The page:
And I love the way that that knowledge does not make me feel like I can just slip all over and fix it later. Quite the contrary. I want to live up to the generosity of this gift. I want to choose well what I do.
Do you ever feel like you are being watched? Not in a stalker way, but in a "be careful. preserve yourself. you have some things to accomplish yet" kind of way? I have felt this way since I was a little girl. Some might call it inherent guilt or fear, but I knew God was watching me when my neighbor friends asked me to go sliding on the neighborhood pond when I was supposed to be on my way home. "Just tell your mom and dad you lost track of time."
OK, maybe I was a little guilt ridden. Maybe I was a chicken. But I like to think that even before I understood my relationship with Him I wanted to earn His trust. I already had enough flaws just from being human. Why would I willingly heap even more weight on His back while he later would climb that hill?
We can make the gospel as complicated as we want to, but the bottom line is that Jesus died for me. And you. He understands our pains, both the ones caused by ourselves and the ones caused by others. He loves us and wants us to be whole.
So I will take the bread and water tomorrow and remember that I am being watched, and I don't mind one little bit.
google image used with creative commons
I have a kind and sensitive husband that understands when I need to cry a little, or curl up in a ball and beg for ibuprofin. I am lucky like that. My sons are old enough to get it a little more too.
Ladies need to be alone sometimes. Sometimes our bodies hurt because we bleed every month when we are preparing to have a baby and one doesn't get made. We change and get ready for some things that never happen. And in this case, our bodies pay a little. But it is worth it. That is how I got you.
I have never been one to be too shy around my sons. If I don't teach them directly about women, who will? In the proper way? I am happy to play that part. Sometimes the teaching is direct, other times indirect. Whatever it takes.
It was snowing yesterday and I was a little crabby about it, so as I sat in the Target parking lot before running in for a bridal shower gift I decided to lean my heated seat back, just calm down, and take a moment.
My mind started wandering about a little surprise gift I have been considering for my youngest son, who loves any living thing smaller than himself. Being as a baby is out of the question, a bunny seemed a viable option, especially with Easter coming up. Then I started to think about this young son of mine. He will be 13 in a couple of months. I wondered to myself if buying him a small little pet was a subconscious effort on my part to keep him young. Or worse, if I just felt the need to have something small to take care of.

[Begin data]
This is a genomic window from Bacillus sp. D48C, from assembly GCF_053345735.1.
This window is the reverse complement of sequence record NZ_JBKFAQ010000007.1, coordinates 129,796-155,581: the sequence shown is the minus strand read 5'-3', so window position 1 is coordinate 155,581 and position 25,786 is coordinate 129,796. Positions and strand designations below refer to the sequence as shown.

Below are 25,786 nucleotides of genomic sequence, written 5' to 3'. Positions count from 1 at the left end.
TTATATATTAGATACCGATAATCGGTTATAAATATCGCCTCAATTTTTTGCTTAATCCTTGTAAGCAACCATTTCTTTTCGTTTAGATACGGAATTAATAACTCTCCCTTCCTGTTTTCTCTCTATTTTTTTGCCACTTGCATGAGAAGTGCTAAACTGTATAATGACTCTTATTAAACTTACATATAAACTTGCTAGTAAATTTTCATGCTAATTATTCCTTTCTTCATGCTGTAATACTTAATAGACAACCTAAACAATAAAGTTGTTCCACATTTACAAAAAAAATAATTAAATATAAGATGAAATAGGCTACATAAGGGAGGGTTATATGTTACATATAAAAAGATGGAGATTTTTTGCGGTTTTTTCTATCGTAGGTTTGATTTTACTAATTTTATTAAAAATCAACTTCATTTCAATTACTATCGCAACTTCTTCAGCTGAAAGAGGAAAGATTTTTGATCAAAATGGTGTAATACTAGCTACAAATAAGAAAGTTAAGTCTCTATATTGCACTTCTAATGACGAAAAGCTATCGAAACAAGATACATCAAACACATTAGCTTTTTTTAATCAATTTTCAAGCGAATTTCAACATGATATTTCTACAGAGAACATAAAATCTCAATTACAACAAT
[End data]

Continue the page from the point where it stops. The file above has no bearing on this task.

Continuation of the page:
The tears welled up as I was stretched out there in my little SUV. I quickly moved the seat back up and tried to get a grip on myself. This pre-menopausal stuff is a slippery slope. I can go from mad to nostalgic to sobbing all within 5 minutes. Oh, my poor family.
Then I thought of my older sons. Why am I so reluctant to let these younger ones grow up when I have been so pleased with my older boys? It has been fun to have older kids that are responsible adults. I actually love it. Why can't I release this death grip I seem to have on the last 2? Am I afraid of what life will be like later? Am I sad about fewer bear hugs? Yes on both counts, if I am being honest.
At the end of my pity party, I gathered myself, bought the bridal shower gift, and called on the little white bunny on the way home.
I thought after doing around 60 audio tracks it might be time to try a video. I have some more creative ideas for a possible next time, most of which would include much less of my mug and much more nature or other images.
Thanks for stopping by.
This is a line from Doig's "The Whistling Season".
We live 5 miles from the first home we shared as a newly married couple. The house, which was old then, is pretty dilapidated now. But it was ours, and I can still walk through every inch of it in my mind. I drive past it every now and then as I head into Provo, and I point it out over and over again to my kids.
Do you ever fell like you leave ghosts behind? Like places you have spent a lot of time in have part of you? I mean almost literally. It's one of the things I get a little sappy about. Because really, if you leave parts of you behind, are you less when you move on to the next place?
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